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# Nature of mathematical thought. watch

1. Anyway, I was going to write about maths in movies and how they normally show mathematician as crazy. Anyway, I was watching this clip http://www.youtube.com/watch?v=l0ywiYboCLk

I was wondering, can you write what your thinking when doing maths? as in whats your nature of thought when doing maths. This is sort of inspired by Borovik book http://micromath.wordpress.com/about/ the second one.

Anyway, sadly its not like Beautiful mind or Numb3rs.

My anwser;

I haven't got any visual pictures. I normally just read the question or vaguely stare into space. Suddenly, the problem or part of the problem sort of lights up and then a ha I got it. Alot, of my thought is algebraic as I mostly just do calculations and since I have done tons of them its pretty obvious if something is correct(when, its not correct then its painful) and if I finally can't do it as my last ditch attempt I will go backwards as most question depend on the previous question(AQA FP4 had a question where you had to go backwards to visualize you can use a matrix to find invariant points, luckly I got the anwsers by noticing that).

Sadly, I don't really think its mostly like you practice and it becomes obvious and so you can do it again. Most of the time I just come back to the problem a couple of days later and I can suddenly understand it.

Anyway, what do you think about when doing maths?

P.S. In movies or Numb3rs it makes maths seem cool and visual, however apart from sketching graphs most of my thought is algebraic.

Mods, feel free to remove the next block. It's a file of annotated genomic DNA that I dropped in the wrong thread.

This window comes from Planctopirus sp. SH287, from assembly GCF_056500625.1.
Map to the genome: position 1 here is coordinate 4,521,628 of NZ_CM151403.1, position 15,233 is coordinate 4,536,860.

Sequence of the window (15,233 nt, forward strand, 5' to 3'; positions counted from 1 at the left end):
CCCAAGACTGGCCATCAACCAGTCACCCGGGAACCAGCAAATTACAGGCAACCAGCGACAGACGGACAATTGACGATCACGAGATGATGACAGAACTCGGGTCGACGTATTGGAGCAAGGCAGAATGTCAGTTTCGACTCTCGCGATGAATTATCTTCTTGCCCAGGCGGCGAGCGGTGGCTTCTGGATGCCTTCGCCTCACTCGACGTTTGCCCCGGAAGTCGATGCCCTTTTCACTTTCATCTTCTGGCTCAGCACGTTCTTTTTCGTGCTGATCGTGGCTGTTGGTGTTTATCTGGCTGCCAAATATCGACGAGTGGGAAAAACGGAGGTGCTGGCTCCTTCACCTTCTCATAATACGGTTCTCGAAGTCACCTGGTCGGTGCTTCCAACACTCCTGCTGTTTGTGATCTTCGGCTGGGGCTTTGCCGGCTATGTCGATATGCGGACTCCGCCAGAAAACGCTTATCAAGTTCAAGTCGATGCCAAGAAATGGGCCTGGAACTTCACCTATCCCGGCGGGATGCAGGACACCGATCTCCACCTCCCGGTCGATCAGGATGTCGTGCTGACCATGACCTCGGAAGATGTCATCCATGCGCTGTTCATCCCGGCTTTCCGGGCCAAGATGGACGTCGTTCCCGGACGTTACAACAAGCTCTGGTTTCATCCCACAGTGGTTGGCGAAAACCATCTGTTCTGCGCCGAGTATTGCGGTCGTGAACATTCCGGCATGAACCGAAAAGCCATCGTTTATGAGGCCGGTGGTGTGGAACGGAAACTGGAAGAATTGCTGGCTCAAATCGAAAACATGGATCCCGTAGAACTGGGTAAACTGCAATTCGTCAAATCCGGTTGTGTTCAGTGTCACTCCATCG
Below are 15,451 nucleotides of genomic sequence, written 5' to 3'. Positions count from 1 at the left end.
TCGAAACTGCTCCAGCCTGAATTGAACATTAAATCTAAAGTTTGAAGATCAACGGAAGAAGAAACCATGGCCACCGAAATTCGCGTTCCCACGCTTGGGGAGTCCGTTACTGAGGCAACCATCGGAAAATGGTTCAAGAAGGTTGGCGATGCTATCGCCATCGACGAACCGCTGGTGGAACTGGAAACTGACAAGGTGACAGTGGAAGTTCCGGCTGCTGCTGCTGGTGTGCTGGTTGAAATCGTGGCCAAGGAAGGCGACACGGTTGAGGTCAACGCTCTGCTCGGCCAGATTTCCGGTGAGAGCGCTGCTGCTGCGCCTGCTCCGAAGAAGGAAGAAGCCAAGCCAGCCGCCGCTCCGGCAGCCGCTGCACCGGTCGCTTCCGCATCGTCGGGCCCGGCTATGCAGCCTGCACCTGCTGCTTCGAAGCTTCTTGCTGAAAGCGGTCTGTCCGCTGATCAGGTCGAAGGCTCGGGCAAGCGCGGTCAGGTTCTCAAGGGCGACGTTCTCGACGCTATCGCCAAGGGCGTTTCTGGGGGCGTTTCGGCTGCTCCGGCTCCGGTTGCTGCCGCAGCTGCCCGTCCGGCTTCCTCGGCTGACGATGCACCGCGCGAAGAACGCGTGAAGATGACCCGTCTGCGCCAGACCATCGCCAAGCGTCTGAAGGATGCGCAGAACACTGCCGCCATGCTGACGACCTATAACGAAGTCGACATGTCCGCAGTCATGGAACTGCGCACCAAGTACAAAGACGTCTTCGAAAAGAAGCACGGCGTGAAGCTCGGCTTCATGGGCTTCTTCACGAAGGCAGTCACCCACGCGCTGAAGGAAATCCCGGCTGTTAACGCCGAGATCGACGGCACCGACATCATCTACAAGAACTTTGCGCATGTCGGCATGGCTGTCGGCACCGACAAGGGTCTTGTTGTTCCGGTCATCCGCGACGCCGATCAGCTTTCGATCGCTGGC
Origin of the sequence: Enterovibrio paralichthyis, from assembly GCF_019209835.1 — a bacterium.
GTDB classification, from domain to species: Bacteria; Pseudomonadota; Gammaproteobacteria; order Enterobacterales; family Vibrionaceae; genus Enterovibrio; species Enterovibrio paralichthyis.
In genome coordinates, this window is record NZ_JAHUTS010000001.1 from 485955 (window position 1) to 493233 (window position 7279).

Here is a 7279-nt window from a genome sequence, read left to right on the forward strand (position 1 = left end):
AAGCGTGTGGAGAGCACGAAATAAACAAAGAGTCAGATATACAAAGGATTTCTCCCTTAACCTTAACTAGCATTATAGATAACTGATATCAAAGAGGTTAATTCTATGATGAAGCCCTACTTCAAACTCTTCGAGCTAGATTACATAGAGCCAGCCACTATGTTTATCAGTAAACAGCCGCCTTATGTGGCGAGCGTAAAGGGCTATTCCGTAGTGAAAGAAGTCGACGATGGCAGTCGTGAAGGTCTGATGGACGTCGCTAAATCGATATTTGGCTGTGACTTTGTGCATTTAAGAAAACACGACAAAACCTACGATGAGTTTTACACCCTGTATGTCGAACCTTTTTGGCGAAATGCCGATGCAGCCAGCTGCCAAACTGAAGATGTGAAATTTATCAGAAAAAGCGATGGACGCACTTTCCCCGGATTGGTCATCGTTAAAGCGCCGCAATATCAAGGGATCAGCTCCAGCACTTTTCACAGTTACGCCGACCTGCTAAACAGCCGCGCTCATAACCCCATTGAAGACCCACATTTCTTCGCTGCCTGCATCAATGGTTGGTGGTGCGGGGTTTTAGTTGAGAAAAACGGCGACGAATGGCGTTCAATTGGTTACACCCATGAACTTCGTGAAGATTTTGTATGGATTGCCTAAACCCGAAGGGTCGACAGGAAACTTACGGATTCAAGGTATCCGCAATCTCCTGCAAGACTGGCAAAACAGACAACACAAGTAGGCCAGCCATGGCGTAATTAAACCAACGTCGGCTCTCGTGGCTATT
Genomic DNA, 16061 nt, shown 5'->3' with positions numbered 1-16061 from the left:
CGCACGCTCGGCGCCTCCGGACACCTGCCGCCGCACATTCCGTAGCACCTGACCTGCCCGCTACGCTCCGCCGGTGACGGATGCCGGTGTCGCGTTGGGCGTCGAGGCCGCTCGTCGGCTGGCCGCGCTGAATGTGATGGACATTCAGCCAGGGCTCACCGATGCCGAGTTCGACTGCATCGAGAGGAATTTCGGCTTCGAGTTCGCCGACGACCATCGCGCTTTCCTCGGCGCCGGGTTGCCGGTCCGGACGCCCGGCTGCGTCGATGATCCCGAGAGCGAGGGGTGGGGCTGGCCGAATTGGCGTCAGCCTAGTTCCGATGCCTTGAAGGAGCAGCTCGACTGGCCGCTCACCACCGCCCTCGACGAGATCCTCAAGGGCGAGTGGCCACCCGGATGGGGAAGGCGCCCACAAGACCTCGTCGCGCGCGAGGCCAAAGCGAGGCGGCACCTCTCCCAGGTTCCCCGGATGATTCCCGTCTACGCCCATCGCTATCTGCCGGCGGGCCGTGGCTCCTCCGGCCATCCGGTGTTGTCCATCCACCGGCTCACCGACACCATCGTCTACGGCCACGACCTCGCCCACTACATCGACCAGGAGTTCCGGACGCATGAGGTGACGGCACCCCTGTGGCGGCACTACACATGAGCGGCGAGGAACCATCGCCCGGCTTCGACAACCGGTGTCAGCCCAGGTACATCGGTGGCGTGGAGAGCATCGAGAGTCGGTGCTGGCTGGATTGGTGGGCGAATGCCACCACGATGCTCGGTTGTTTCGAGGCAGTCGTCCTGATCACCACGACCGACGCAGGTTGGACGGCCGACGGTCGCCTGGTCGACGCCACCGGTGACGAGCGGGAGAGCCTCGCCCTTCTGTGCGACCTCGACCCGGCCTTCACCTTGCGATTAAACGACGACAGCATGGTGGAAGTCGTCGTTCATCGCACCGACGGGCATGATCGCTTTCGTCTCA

P.P.P.S. On another topic, I hope I can get a girlfriend at uni as I don't really want to be ordering thai brides when I'm 30. Although, having asians kids and hot thai bride is not a bad option.:<
P.P.P.P.S. I wonder if a group of people have used Nash theory to get laid.
2. I say Descartes without that God bs!
3. I tend to go the other way and be quite visual - so I like problems where I have some way of picturing what I'm doing, and ideally have an opportunity to draw a diagram.

Usually when I'm thinking about a problem, I'll re-write everything I want to show in a way that I'm happy with, so that I get to introduce sensible notation and make sure I'm certain I understand everything and haven't missed any details.

Then I usually start thinking and writing down what's going on in my head, using the paper as an extended memory (else I quickly forget how I reached the point I'm at. Seeing my working makes me remember this). Usually I start with a good sense of direction and work in that direction, feeling my way as I go. When this runs into problems, I would either re-think my approach completely or tweak my starting point to fix the difficulties, depending on how serious the problem I've hit is.

In terms of what happens in my mind, I see nice pictures or have a general idea, and then write it down. Solving a problem could either be one big one of these (i.e. I see how to do it immediately), or I know a good way of getting going, and as I write that down, I see more of how to progress it.

Have I understood the question you asked correctly, or have I just answered something totally different?
4. (Original post by ImperceptibleNinja)
Have I understood the question you asked correctly, or have I just answered something totally different?
Yes, that was a really good anwser.

Its weird because I would never write down what I'm doing or even think about the big picture.

Even on M1 I would think thats a square or thats rectangle so whats the formula for it. Although, M1 was kind of sketch then the problem is solved.

But, yeah I sort of use intuition and that normally works. But, to have a plan or a image that just seems like going overboard.

(Original post by gammapulsar)
I say Descartes without that God bs!